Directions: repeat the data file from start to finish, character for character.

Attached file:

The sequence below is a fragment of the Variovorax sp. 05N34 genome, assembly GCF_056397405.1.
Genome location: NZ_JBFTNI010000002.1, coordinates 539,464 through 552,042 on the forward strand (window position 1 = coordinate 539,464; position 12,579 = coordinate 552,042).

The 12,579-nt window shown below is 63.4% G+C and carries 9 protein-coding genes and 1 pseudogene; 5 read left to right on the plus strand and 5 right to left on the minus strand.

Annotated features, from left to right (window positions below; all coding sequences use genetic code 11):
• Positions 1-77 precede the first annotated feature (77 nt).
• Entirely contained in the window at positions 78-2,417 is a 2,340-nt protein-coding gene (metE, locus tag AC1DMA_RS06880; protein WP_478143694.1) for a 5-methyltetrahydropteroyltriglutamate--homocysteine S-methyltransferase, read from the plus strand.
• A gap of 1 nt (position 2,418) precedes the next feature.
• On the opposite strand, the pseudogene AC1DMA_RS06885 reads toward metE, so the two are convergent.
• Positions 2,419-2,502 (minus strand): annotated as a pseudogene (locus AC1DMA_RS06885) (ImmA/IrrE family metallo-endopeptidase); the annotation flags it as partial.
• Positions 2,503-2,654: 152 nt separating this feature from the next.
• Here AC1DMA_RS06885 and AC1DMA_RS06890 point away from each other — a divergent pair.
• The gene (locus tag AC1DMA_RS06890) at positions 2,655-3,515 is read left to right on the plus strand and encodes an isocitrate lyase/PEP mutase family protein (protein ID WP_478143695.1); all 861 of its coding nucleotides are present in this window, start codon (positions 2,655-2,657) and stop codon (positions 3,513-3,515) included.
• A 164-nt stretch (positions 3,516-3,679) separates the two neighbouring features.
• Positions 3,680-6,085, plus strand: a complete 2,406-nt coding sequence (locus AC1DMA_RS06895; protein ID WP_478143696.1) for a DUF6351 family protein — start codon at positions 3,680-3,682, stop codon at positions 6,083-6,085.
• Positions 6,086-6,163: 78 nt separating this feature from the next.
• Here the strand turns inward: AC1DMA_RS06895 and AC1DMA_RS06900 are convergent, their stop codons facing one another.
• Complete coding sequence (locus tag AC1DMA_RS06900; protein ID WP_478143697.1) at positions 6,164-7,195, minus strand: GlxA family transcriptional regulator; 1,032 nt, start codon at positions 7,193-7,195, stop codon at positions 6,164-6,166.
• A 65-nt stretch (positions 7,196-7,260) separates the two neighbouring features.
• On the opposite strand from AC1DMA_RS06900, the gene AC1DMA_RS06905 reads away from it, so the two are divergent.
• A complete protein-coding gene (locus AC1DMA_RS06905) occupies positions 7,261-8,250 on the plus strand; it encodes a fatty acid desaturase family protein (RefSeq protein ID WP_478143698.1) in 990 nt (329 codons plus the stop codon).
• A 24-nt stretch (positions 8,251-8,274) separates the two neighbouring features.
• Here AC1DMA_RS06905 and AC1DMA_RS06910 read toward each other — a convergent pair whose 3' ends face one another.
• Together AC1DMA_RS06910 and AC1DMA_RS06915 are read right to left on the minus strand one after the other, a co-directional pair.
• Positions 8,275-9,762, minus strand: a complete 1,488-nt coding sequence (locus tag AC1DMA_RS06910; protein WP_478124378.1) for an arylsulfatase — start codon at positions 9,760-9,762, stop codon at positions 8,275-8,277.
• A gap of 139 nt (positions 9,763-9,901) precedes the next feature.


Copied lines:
The sequence below is a fragment of the Variovorax sp. 05N34 genome, assembly GCF_056397405.1.
Genome location: NZ_JBFTNI010000002.1, coordinates 539,464 through 552,042 on the forward strand (window position 1 = coordinate 539,464; position 12,579 = coordinate 552,042).

The 12,579-nt window shown below is 63.4% G+C and carries 9 protein-coding genes and 1 pseudogene; 5 read left to right on the plus strand and 5 right to left on the minus strand.

Annotated features, from left to right (window positions below; all coding sequences use genetic code 11):
• Positions 1-77 precede the first annotated feature (77 nt).
• Entirely contained in the window at positions 78-2,417 is a 2,340-nt protein-coding gene (metE, locus tag AC1DMA_RS06880; protein WP_478143694.1) for a 5-methyltetrahydropteroyltriglutamate--homocysteine S-methyltransferase, read from the plus strand.
• A gap of 1 nt (position 2,418) precedes the next feature.
• On the opposite strand, the pseudogene AC1DMA_RS06885 reads toward metE, so the two are convergent.
• Positions 2,419-2,502 (minus strand): annotated as a pseudogene (locus AC1DMA_RS06885) (ImmA/IrrE family metallo-endopeptidase); the annotation flags it as partial.
• Positions 2,503-2,654: 152 nt separating this feature from the next.
• Here AC1DMA_RS06885 and AC1DMA_RS06890 point away from each other — a divergent pair.
• The gene (locus tag AC1DMA_RS06890) at positions 2,655-3,515 is read left to right on the plus strand and encodes an isocitrate lyase/PEP mutase family protein (protein ID WP_478143695.1); all 861 of its coding nucleotides are present in this window, start codon (positions 2,655-2,657) and stop codon (positions 3,513-3,515) included.
• A 164-nt stretch (positions 3,516-3,679) separates the two neighbouring features.
• Positions 3,680-6,085, plus strand: a complete 2,406-nt coding sequence (locus AC1DMA_RS06895; protein ID WP_478143696.1) for a DUF6351 family protein — start codon at positions 3,680-3,682, stop codon at positions 6,083-6,085.
• Positions 6,086-6,163: 78 nt separating this feature from the next.
• Here the strand turns inward: AC1DMA_RS06895 and AC1DMA_RS06900 are convergent, their stop codons facing one another.
• Complete coding sequence (locus tag AC1DMA_RS06900; protein ID WP_478143697.1) at positions 6,164-7,195, minus strand: GlxA family transcriptional regulator; 1,032 nt, start codon at positions 7,193-7,195, stop codon at positions 6,164-6,166.
• A 65-nt stretch (positions 7,196-7,260) separates the two neighbouring features.
• On the opposite strand from AC1DMA_RS06900, the gene AC1DMA_RS06905 reads away from it, so the two are divergent.
• A complete protein-coding gene (locus AC1DMA_RS06905) occupies positions 7,261-8,250 on the plus strand; it encodes a fatty acid desaturase family protein (RefSeq protein ID WP_478143698.1) in 990 nt (329 codons plus the stop codon).
• A 24-nt stretch (positions 8,251-8,274) separates the two neighbouring features.
• Here AC1DMA_RS06905 and AC1DMA_RS06910 read toward each other — a convergent pair whose 3' ends face one another.
• Together AC1DMA_RS06910 and AC1DMA_RS06915 are read right to left on the minus strand one after the other, a co-directional pair.
• Positions 8,275-9,762, minus strand: a complete 1,488-nt coding sequence (locus tag AC1DMA_RS06910; protein WP_478124378.1) for an arylsulfatase — start codon at positions 9,760-9,762, stop codon at positions 8,275-8,277.
• A gap of 139 nt (positions 9,763-9,901) precedes the next feature.